• 0 avatar
        brn

        You’re correct, but the increase in air resistance is not linear. The hockey stick turns up in the 45 – 65 mph range. Keep increasing the speeds and the air resistance goes up quicker than people think. It takes a lot of fuel to overcome that.

        Add Lightness’ primary point is is valid.

      • 0 avatar
        civicjohn

        JimC2, and it’s not a linear savings in fuel when the car is not moving. Maybe one of your vehicles has quasi-MPG reporting?

        Check it out sometime. The average MPG rises while while waiting in traffic. From my singular perspective, MPG average consumption also occurs when you aren’t moving. Maybe I’m agreeing with you, not sure. But ICE cars still burn fuel when not moving, otherwise why would many cars/ trucks have “start/ stop”? It appears to game the EPA city cycle.

        • 0 avatar
          civicjohn

          JimC2, my bad. I meant a “liner loss in savings”, not gain, sorry.

          • 0 avatar
            civicjohn

            “The average MPG rises while waiting in traffic”, is not what I meant to say, because it certainly does lower, I meant to post “The average MPG lowers while while waiting in traffic.”

            Jeez, I cannot write a cohesive post. My bad!

            Sorry moderators! I mean no harm.

          • 0 avatar
            JimC2

            No worries, @civicjohn, I knew whatcha meant.

            Glad you could use my post as a springboard for talking about mpg gauges and real-time fuel consumption too. Not everybody watches those and some cars don’t have them, but watching them in a variety of driving (slow driving, fast driving, city driving, traffic jams) really brings home a lot of complicated subtleties that most people poorly understand- the term “most people” includes consumers and legislators!

        • 0 avatar
          Vulpine

          The average car gets its best fuel economy at about 35-40mph steady speed. This has the car in its highest (or near highest) gear with no effective wind resistance. Slower is worse because the gearing has the engine turning higher revs for less distance while faster builds wind drag which rises logarithmically, the faster you go. If you can achieve 30mpg at 40mph, for instance, you might get 26mpg at 60 and dropping to 22 or less at 80. The Coefficient of Drag (CoD) calculations determine exactly at what rate the fuel economy drops with speed. The output power of the engine is also a factor as that drag will stress a smaller engine more than it would a larger one. A larger engine drinks more from the outset but would see less reduction in economy compared to the smaller one.

          So you are right, civicjohn, but it’s also not as simple as you imply.

          • 0 avatar
            civicjohn

            JimC2 and Vulpine, glad you understood my posts. While the Feds are looking at implementing more electronic nannies, maybe they should consider real time reporting of MPG.

            My little Civic was the first car I owned that had one. I’m certainly no hyper-miler, but it’s amazing to see what happens (especially after a full tank) if you driving around town, doing a steady 45 mph, or 65 vs. 75 on the interstate. It really opened up my mind.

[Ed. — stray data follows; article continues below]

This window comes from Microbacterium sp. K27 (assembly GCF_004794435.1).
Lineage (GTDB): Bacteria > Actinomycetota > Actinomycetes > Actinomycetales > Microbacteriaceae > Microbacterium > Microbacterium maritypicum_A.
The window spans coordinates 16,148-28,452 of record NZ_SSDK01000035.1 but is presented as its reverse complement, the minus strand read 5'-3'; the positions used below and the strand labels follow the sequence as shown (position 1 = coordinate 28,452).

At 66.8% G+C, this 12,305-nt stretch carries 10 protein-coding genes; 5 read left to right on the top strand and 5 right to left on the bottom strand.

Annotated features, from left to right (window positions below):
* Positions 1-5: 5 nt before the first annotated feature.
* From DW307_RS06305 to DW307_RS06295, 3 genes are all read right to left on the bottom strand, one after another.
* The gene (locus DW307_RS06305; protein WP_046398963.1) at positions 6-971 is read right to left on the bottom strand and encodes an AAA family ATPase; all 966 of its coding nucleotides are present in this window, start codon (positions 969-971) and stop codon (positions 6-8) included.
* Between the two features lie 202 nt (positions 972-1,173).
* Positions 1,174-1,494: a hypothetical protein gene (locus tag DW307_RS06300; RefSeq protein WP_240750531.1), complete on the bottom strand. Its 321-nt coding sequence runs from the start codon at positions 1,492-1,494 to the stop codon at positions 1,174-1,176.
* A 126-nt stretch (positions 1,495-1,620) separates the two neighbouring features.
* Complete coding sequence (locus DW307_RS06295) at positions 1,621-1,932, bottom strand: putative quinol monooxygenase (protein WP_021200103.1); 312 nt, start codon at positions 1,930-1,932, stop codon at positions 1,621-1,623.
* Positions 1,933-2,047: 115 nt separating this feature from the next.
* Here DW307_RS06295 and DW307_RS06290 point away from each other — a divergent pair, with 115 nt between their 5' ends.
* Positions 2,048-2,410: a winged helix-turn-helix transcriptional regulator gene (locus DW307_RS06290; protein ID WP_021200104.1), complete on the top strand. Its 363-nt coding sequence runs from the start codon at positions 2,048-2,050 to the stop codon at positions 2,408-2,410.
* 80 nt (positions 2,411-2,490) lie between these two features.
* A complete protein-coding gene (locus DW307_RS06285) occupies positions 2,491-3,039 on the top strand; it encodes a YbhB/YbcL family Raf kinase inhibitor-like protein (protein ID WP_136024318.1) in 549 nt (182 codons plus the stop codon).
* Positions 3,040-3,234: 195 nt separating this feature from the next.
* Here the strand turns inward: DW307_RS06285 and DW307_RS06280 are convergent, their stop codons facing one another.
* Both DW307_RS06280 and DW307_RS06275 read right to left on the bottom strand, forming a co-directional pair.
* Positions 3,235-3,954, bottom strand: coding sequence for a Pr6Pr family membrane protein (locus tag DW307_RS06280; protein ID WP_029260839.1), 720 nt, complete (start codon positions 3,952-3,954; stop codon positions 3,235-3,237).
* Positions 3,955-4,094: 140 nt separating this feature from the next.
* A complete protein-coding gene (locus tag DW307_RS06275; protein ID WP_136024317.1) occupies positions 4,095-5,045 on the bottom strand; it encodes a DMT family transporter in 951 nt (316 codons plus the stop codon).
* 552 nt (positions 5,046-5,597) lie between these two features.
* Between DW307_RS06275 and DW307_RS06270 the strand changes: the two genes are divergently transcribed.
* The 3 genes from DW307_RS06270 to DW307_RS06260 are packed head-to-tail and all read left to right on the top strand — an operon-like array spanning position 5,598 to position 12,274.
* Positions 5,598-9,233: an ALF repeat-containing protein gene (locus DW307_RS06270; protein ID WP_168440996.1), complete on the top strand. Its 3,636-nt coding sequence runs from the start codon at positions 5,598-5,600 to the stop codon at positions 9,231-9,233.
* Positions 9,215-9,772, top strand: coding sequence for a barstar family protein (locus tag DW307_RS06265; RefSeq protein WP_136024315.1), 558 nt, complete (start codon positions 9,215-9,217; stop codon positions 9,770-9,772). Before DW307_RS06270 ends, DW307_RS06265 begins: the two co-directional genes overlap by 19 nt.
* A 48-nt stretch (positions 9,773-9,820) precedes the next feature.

• 0 avatar
            -Nate

            RE: ‘MPG gauges’ :

            ? Are these still vacuum measuring devices ? .

            I’m old and so enjoy the use of “Mileage Minder” intake manifold vacuum gauges on my gasoline powered cars/trucks and I do religious fuel economy checks on every fillup, as I drive close to 4,000 miles every month they’re very useful .

            -Nate

          • 0 avatar
            JimC2

            “¿ Are these still vacuum measuring devices ?”

            I’m pretty sure they’re all digital these days- take the signal from the vehicle speed sensor, divide it by whatever the engine computer thinks the instantaneous fuel flow is, answer = miles per gallon (or flip it around for liters/100km).

            That data and more is in the OBD hookup so it’s not a bit deal to send it to a gauge or a little digital display next to the clock, the outside temperature, or the whatever features the salesman wants to brag about.

          • 0 avatar
            JimC2

            “¿ Are these still vacuum measuring devices ?”

            (more- edit/save timed out)

            Can any of you BMW fans explain how the old fuel economy needle worked? BMWs going back to the 1980s had that instrument in the main gauge cluster but I never saw anything similar in any other makes.

            Back to vacuum measuring devices, those are sort of still around but not exactly the same as the simple, old, low vacuum lights. The “eco” lights (or whatever it’s called in different makes and models) tell the driver it’s either time to upshift or that they have a heavy right foot. Some modern fuel injection systems deliver a richer mixture at low vacuum and/or wide open throttle, just like a lot of carburetors used to have enrichment jets that opened at low manifold vacuum. Engine load, using manifold absolute pressure, as one of the inputs, is a primary input to computer so it can decide whether to turn those light turns on or off.

    • 0 avatar
      2manycars

      There is no reason to reduce CO2 emissions, it is not a pollutant. (I sure as shootin’ am not willing to reduce my own CO2 output.) There may be reasons the proposal may be a bad idea, but that is not one of them.